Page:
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How to Dehydrate Cherry Tomatoes

Dehydrate cherry tomatoes to preserve the garden bounty in the summer. Use them to make this awesome DIY Sun-Dried Tomato hack all year long!

Jar of dehydrated cherry tomatoes spilling out to fresh cherry and grape tomatoes on table top
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Do you plant more cherry or grape tomato plants thinking you’ll never have enough, then find yourself with those tiny tomatoes flooding your kitchen during the height of harvesting?

The flavor of dried tomatoes is sweet, a little like tomato paste, and perfect for storage to use throughout the year.

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And the biggest secret – you can make sun-dried tomatoes from them!

How to Dehydrate Cherry Tomatoes

Quick Directions: Cut in half, dry at 125°F/52°C for 10-18+ hours.

Types of tomatoes to use:

Always use the freshest tomatoes you can, whether they are home-grown or purchased from the grocery store:

  • Grape tomatoes
  • Cherry tomatoes
  • Sweet 100s
  • Roma
  • Sun Gold
  • Super Sweet 100s

Step One:

Wash and remove any debris and over-ripe tomatoes.

Darcy’s Tip: I soak mine in my OXO salad spinner, dump the water into my garden, then spin them to help dry them more quickly.

Step Two:

Cut tomatoes in half (half again if needed). I don’t recommend slices, but you can certainly do that for larger tomatoes like Romas.

Step Three:

Place on dehydrator tray skin side down on top of mesh liners or parchment paper.

This is important because you want as much surface area to be exposed to release that moisture (especially if you are putting these on fruit leather sheets), and to help mitigate sticking.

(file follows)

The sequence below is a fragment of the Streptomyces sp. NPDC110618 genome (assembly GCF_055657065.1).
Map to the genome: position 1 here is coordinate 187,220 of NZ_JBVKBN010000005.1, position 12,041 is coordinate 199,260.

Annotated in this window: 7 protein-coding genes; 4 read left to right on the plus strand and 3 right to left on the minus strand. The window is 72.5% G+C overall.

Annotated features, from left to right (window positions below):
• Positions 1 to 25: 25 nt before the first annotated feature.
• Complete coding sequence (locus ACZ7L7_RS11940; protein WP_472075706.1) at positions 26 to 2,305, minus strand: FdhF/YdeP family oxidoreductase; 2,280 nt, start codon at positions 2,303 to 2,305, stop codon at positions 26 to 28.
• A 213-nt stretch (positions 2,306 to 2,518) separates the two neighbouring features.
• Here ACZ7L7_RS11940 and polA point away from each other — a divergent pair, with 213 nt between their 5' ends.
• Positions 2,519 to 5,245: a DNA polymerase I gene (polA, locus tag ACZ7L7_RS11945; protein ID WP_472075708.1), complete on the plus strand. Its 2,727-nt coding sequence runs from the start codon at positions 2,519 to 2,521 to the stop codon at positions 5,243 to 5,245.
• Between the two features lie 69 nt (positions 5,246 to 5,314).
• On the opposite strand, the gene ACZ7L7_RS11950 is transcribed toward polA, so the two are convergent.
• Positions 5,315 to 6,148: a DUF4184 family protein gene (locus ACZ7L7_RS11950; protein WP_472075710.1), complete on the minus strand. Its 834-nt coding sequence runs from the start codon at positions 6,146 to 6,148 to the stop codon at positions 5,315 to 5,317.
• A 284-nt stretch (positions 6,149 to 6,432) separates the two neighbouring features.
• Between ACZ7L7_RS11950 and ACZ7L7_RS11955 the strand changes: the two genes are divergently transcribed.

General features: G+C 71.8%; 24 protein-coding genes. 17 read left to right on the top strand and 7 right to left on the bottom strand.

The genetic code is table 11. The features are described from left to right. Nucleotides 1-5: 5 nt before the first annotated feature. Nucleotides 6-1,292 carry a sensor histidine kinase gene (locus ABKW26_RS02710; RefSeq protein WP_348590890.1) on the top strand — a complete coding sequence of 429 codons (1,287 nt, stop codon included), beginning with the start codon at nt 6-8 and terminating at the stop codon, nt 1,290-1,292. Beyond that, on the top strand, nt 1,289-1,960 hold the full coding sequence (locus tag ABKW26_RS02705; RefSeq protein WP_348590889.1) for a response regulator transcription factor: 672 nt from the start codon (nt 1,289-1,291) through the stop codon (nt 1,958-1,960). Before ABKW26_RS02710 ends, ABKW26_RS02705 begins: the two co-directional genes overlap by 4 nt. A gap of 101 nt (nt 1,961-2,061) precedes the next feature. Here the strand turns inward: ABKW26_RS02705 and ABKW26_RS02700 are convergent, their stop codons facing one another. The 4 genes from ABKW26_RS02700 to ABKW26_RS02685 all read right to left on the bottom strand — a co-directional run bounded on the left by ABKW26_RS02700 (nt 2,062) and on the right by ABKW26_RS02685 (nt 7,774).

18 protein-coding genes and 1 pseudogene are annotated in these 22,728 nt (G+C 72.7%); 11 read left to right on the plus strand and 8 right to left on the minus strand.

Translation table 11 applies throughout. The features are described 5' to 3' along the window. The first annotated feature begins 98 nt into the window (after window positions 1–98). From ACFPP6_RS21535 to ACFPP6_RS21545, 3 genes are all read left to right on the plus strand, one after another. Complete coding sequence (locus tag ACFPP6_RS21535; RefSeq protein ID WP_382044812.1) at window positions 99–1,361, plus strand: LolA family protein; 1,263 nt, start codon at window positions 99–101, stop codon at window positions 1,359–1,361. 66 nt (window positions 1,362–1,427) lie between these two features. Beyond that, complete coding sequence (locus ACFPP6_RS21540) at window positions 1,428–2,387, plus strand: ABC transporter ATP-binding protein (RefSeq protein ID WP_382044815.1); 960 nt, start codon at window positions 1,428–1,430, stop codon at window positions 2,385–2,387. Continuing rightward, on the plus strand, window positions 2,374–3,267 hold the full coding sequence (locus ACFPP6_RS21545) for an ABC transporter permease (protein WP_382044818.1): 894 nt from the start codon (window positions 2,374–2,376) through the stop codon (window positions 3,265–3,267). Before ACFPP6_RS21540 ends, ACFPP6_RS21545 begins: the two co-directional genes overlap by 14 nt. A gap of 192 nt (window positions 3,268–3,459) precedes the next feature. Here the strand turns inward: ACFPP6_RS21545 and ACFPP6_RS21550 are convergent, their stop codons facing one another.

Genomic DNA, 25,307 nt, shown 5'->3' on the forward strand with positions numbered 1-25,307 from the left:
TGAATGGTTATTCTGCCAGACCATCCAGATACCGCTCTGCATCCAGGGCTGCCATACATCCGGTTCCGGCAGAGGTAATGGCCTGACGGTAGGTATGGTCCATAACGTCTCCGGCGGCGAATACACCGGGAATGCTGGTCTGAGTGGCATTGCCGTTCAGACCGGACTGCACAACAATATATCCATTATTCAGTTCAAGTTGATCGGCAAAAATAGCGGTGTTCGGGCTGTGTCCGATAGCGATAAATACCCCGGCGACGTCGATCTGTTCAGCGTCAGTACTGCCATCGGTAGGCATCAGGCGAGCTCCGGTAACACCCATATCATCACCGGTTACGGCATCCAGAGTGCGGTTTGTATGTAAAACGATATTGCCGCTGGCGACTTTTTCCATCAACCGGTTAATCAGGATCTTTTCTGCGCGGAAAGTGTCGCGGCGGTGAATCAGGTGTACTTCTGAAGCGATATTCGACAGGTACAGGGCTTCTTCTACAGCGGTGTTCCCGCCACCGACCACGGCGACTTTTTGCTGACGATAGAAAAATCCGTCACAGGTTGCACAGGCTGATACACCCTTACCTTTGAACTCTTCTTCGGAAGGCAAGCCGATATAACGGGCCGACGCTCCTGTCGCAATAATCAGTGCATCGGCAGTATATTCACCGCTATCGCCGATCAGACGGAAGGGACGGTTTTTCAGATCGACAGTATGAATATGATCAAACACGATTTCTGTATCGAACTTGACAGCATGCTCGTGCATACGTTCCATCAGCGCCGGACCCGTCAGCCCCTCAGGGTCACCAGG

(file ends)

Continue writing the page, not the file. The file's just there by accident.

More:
Step Four:

Dry at 125°F/52°C for 10-18+ hours. You want them to be like hard raisins when done.

Related: Get a Dehydrating Temperature Magnet and never wonder about proper drying temperatures again!

Step Five:

Condition by putting into an airtight container, shaking once a day. Look for any moisture build up or if the tomatoes are sticking to each other. If so, put them back into the dehydrator to dry more. If you see mold, toss it all.

Step Six:

Store in airtight container for up to two years. Tomatoes have a shorter shelf-life because of their acids, so remember to mark them to rotate through a little more quickly.

They can be stored in the freezer to prolong their shelf-life, but it isn’t necessary.

A Cosori dehydrator sheet of fresh tomato halves before, and same tomatoes after being dehydrated

Oven Directions:

  1. Wash.
  2. Cut small tomatoes in half or quarters depending on their size.
  3. Place tomato halves cut side up on parchment-lined baking sheets in a single layer.
  4. Dry in an oven at its lowest setting – or 170°F – leaving the door cracked with a heat-proof spoon or silicone pad if possible.
  5. Dry for 4-8 hours being careful to look for signs of overdrying/browning/burning of tomatoes.
  6. Condition in an airtight container for a week, shaking daily, to check for moisture or clumping (if found, put back into the dehydrator to dry more).

Storage and Shelf Life

  • Store dried tomatoes airtight container for up to two years in a cool, dry, dark place. Room temperature is fine!
  • Vacuum sealing is not necessarily, but you can do it if you choose to help extend the long-term storage.
  • Dried small tomatoes should last from 1-2 years.
  • Note: If you are storing with oil for a ‘sun-dried’ tomato, safest storage is only about four days in the refrigerator.

Darcy’s Tips

  • To make these fun little snacks on their own, feel free to sprinkle with oregano, basil, thyme, nutritional yeast or other herb you love.